Another ratings agency, S&P Global Ratings, said that among the questions left unanswered by the new law was whether Reedy Creek would reconstitute after its dissolved next year, how utility operations and debt would be transferred to the neighboring governments if it came to that and how the neighboring governments would raise taxes to secure Reedy Creek’s debt.

Under the law, Reedy Creek would expire by June 2023. The lack of public answers from Reedy Creek leaders about the new law may come from fear “the governor will find their statements unfriendly and that will complicate things,” said Shirey, who added he is optimistic lawmakers will look after the interests of the district’s first responders.

“We have 14 months, and a lot can change between now and then,” Shirey said.


Republished with permission of The Associated Press.

Associated Press


  • Beth

    April 28, 2022 at 5:07 am

    DeSantis continues to do the only thing he is capable of, sowing chaos. FL is facing serious issues such as 50 -100% increases in home owners insurance, lack of affordable housing, massive increases in rent, increasing costs of prescription drugs, constant gun violence, water pollution, and piles of dead fish. Meanwhile Ronnie is scanning textbooks to make sure they don’t contain the word “feelings” or tell the true story of US history. He buys a private jet for himself, starts a useless “election police force” , forms his own militia, pushes to allow more guns in circulation, and alienates the largest employer in FL because they don’t support his racist bigoted policies. All at taxpayer expense. DeSantis is not a leader, he has not done one thing to address one real problem in FL. He is costing us more and more money each day. He has made FL the laughingstock of the country. He and each of his enablers in the FL legislature need to be recalled or voted out. Let’s start electing intelligent leaders capable of solving real problems and spending our taxpayer money wisely.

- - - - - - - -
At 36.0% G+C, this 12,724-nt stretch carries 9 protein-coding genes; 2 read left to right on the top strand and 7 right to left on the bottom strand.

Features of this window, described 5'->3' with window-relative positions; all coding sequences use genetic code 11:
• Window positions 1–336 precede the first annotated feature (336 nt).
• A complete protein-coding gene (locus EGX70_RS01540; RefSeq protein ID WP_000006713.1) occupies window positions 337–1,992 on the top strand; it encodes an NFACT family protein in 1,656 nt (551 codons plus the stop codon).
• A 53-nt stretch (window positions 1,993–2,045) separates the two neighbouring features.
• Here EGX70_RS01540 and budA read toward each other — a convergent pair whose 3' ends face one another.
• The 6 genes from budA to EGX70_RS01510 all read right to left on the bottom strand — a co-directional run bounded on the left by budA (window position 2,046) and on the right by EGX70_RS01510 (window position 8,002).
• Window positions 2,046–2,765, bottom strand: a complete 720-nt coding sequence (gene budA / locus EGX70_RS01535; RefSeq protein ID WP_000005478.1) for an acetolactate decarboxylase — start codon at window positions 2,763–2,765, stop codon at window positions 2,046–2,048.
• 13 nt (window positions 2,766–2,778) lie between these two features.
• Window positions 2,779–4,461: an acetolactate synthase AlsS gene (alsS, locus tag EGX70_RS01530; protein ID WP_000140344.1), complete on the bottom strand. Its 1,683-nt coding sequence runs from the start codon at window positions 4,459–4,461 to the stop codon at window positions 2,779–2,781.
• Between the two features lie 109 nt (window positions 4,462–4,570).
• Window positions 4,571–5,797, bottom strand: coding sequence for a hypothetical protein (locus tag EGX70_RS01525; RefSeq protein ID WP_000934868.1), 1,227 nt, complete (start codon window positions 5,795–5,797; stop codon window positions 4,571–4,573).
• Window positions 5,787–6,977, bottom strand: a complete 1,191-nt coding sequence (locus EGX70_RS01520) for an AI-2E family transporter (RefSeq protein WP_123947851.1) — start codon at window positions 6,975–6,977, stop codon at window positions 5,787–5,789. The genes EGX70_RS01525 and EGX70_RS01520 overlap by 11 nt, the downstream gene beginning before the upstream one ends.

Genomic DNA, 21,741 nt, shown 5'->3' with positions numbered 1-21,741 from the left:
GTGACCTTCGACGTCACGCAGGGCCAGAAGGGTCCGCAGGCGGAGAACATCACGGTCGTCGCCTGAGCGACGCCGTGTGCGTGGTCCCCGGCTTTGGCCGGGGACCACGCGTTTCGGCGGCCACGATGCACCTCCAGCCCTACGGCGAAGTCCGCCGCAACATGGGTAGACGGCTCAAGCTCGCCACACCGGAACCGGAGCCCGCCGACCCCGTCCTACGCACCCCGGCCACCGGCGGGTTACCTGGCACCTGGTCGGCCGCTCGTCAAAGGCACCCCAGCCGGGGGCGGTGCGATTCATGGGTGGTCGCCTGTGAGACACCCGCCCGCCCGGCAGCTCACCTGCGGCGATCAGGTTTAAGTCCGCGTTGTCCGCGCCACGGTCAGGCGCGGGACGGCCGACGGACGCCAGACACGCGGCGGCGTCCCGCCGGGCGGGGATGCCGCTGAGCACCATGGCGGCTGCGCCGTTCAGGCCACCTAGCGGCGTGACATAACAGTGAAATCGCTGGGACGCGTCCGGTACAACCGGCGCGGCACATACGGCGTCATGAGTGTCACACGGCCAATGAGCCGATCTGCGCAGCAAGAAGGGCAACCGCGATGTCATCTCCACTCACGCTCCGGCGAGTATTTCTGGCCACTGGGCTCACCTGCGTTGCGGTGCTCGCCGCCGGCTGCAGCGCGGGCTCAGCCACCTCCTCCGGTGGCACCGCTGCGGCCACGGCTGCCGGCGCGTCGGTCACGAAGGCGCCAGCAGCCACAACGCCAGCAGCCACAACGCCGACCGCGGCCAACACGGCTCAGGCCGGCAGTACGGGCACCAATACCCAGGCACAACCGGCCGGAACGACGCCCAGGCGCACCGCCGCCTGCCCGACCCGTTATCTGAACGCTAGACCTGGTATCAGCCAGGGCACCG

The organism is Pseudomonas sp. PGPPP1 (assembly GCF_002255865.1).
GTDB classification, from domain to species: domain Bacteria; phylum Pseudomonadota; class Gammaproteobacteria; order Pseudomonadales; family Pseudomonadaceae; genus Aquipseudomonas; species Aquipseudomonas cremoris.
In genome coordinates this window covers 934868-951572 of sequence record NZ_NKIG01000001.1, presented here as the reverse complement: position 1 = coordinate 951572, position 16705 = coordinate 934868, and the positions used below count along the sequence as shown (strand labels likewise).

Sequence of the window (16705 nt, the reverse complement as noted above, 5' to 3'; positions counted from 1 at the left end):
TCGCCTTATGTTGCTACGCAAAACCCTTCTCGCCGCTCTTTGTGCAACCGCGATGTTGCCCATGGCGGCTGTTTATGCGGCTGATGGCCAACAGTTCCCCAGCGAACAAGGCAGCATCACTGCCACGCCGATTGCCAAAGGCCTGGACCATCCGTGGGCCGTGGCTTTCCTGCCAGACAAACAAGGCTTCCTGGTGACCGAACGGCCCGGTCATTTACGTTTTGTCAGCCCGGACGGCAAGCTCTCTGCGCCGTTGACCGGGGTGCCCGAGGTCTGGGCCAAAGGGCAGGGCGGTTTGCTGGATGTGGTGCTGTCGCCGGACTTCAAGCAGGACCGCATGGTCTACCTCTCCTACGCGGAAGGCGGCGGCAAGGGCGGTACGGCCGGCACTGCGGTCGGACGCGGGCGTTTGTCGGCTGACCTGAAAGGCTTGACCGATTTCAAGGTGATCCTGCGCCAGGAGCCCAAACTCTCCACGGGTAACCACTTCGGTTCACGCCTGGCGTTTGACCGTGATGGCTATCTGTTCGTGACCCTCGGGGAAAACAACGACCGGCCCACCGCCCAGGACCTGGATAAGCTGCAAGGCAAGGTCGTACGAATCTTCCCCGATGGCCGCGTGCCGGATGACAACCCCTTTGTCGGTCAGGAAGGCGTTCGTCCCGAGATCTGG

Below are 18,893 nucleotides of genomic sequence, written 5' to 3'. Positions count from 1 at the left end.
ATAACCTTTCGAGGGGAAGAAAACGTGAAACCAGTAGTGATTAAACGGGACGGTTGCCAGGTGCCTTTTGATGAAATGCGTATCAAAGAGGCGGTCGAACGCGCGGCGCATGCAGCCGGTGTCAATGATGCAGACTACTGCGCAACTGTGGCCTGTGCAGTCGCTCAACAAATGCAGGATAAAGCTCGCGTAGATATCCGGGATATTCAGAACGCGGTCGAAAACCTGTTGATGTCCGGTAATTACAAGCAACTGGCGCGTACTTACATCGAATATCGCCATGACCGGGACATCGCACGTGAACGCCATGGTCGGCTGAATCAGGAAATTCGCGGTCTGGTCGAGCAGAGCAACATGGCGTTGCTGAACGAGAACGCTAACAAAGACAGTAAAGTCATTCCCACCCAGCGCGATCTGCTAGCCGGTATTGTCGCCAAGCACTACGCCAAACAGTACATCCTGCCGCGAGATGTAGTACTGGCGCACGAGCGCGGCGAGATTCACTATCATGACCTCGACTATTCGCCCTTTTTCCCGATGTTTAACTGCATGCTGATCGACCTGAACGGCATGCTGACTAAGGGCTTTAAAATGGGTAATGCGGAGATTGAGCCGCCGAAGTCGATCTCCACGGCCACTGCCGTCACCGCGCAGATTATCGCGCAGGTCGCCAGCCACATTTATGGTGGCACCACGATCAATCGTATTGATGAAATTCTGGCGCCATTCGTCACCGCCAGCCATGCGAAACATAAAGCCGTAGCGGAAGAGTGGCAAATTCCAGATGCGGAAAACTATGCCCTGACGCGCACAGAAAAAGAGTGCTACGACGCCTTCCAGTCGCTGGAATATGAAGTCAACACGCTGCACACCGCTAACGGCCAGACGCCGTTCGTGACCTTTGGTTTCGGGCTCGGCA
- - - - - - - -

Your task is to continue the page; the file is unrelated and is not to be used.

• Lynda

      April 28, 2022 at 8:50 am

      Great Comment, Beth.

  • Ray Edens

    April 28, 2022 at 6:44 am

    So sorry you feel this way…but alas, last time I looked, I 75 & I 95 both have northbound lanes…

    • Lynda

      April 28, 2022 at 8:58 am

      I hope all of the supporters of impulsive deSantis use a northbound lane. Florida needs more voters who want the real problems of Florida (property and auto insurance, polluted water and supply chain issues) tackled by a governor and her/his administration. No more using government powers to punish opponents causing personal hurt feelings.

  • Lynda

    April 28, 2022 at 8:49 am

    The lack of understanding of outcomes by deSantis before he pressured his Republican legislature into killing the Reedy Creek Improvement District, is a vivid illustration of how unfit deSantis is to be President. deSantis reacted impulsively by trying to “punish” Disney for opposing his “Don’t Say Gay” legislation which was fast-tracked without appropriate public comments or even complete committee hearings

    deSantis may believe Florida taxpayers may not have to pay Disney’s lawful bond debt of a billion $’s, however there is no reason to believe him since he didn’t do research before this probable unconstitutional law was impulsively passed.

    desantis is too impulsive, too quick to lash out to opponents and unable to control his temper tantrums when he faces opposition. (He yelled at high school students wearing the masks their parents approved when recruited to be his background) Not the leader voters want for governor or president after seeing how trump’s temper tantrums damaged the USA.

  • question guy

    April 28, 2022 at 11:42 am

    a question… when “parental rights” comes into effect – which parents get to choose what is OK? Is it by a vote? Is it ‘first come first serve”?

    which parents get to choose?

  • Jewel

    April 30, 2022 at 8:00 pm

    Who gets to vote?
    The patriarchy!
    I think Disney should pull out lock stock and barrel.
    Take a stand Tink!
    Move the Magic Kingdom to higher ground and rejoice!
    Gay or straight,,,
    no one has a right to take you off your path.
    Oregon says GAY.

Comments are closed.